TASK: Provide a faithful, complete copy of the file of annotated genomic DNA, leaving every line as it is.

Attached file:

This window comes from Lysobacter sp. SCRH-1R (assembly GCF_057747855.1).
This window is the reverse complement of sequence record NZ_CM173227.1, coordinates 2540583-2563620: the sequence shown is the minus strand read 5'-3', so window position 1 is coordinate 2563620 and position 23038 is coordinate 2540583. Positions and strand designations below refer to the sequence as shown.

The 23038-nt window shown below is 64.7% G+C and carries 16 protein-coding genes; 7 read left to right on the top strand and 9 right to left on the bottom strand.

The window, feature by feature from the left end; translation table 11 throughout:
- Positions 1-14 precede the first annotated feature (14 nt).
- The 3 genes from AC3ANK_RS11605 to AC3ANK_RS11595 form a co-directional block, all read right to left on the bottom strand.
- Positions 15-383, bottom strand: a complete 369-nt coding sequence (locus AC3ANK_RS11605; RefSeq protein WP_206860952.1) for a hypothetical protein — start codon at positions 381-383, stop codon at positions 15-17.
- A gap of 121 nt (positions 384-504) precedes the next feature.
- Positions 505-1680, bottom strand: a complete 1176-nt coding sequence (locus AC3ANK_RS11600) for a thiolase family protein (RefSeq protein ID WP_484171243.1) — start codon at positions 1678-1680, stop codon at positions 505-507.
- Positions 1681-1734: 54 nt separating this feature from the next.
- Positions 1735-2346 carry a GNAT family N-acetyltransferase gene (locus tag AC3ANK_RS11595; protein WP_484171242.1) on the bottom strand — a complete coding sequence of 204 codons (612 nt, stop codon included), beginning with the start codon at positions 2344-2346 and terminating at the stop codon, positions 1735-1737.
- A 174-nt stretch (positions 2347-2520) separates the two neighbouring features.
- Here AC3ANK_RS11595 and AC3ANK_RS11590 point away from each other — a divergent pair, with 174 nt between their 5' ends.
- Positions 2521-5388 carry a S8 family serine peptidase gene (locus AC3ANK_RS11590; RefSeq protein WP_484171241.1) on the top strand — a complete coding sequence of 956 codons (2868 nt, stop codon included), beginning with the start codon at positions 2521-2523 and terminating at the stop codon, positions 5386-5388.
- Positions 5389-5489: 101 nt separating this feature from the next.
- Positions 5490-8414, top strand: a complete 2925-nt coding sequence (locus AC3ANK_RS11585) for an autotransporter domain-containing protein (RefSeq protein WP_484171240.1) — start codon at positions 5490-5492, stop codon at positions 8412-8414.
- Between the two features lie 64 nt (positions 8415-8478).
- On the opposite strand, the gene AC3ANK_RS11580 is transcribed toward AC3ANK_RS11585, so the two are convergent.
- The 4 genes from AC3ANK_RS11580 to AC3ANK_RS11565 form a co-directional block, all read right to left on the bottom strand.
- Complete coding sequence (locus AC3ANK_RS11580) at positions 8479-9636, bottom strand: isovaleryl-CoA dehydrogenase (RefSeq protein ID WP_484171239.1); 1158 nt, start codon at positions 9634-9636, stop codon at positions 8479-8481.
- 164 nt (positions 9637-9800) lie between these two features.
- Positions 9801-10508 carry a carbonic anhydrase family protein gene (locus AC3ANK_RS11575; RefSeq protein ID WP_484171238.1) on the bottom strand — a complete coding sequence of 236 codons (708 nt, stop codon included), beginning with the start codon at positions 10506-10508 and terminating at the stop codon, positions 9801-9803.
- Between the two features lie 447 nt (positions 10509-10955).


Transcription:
This window comes from Lysobacter sp. SCRH-1R (assembly GCF_057747855.1).
This window is the reverse complement of sequence record NZ_CM173227.1, coordinates 2540583-2563620: the sequence shown is the minus strand read 5'-3', so window position 1 is coordinate 2563620 and position 23038 is coordinate 2540583. Positions and strand designations below refer to the sequence as shown.

The 23038-nt window shown below is 64.7% G+C and carries 16 protein-coding genes; 7 read left to right on the top strand and 9 right to left on the bottom strand.

The window, feature by feature from the left end; translation table 11 throughout:
- Positions 1-14 precede the first annotated feature (14 nt).
- The 3 genes from AC3ANK_RS11605 to AC3ANK_RS11595 form a co-directional block, all read right to left on the bottom strand.
- Positions 15-383, bottom strand: a complete 369-nt coding sequence (locus AC3ANK_RS11605; RefSeq protein WP_206860952.1) for a hypothetical protein — start codon at positions 381-383, stop codon at positions 15-17.
- A gap of 121 nt (positions 384-504) precedes the next feature.
- Positions 505-1680, bottom strand: a complete 1176-nt coding sequence (locus AC3ANK_RS11600) for a thiolase family protein (RefSeq protein ID WP_484171243.1) — start codon at positions 1678-1680, stop codon at positions 505-507.
- Positions 1681-1734: 54 nt separating this feature from the next.
- Positions 1735-2346 carry a GNAT family N-acetyltransferase gene (locus tag AC3ANK_RS11595; protein WP_484171242.1) on the bottom strand — a complete coding sequence of 204 codons (612 nt, stop codon included), beginning with the start codon at positions 2344-2346 and terminating at the stop codon, positions 1735-1737.
- A 174-nt stretch (positions 2347-2520) separates the two neighbouring features.
- Here AC3ANK_RS11595 and AC3ANK_RS11590 point away from each other — a divergent pair, with 174 nt between their 5' ends.
- Positions 2521-5388 carry a S8 family serine peptidase gene (locus AC3ANK_RS11590; RefSeq protein WP_484171241.1) on the top strand — a complete coding sequence of 956 codons (2868 nt, stop codon included), beginning with the start codon at positions 2521-2523 and terminating at the stop codon, positions 5386-5388.
- Positions 5389-5489: 101 nt separating this feature from the next.
- Positions 5490-8414, top strand: a complete 2925-nt coding sequence (locus AC3ANK_RS11585) for an autotransporter domain-containing protein (RefSeq protein WP_484171240.1) — start codon at positions 5490-5492, stop codon at positions 8412-8414.
- Between the two features lie 64 nt (positions 8415-8478).
- On the opposite strand, the gene AC3ANK_RS11580 is transcribed toward AC3ANK_RS11585, so the two are convergent.
- The 4 genes from AC3ANK_RS11580 to AC3ANK_RS11565 form a co-directional block, all read right to left on the bottom strand.
- Complete coding sequence (locus AC3ANK_RS11580) at positions 8479-9636, bottom strand: isovaleryl-CoA dehydrogenase (RefSeq protein ID WP_484171239.1); 1158 nt, start codon at positions 9634-9636, stop codon at positions 8479-8481.
- 164 nt (positions 9637-9800) lie between these two features.
- Positions 9801-10508 carry a carbonic anhydrase family protein gene (locus AC3ANK_RS11575; RefSeq protein ID WP_484171238.1) on the bottom strand — a complete coding sequence of 236 codons (708 nt, stop codon included), beginning with the start codon at positions 10506-10508 and terminating at the stop codon, positions 9801-9803.
- Between the two features lie 447 nt (positions 10509-10955).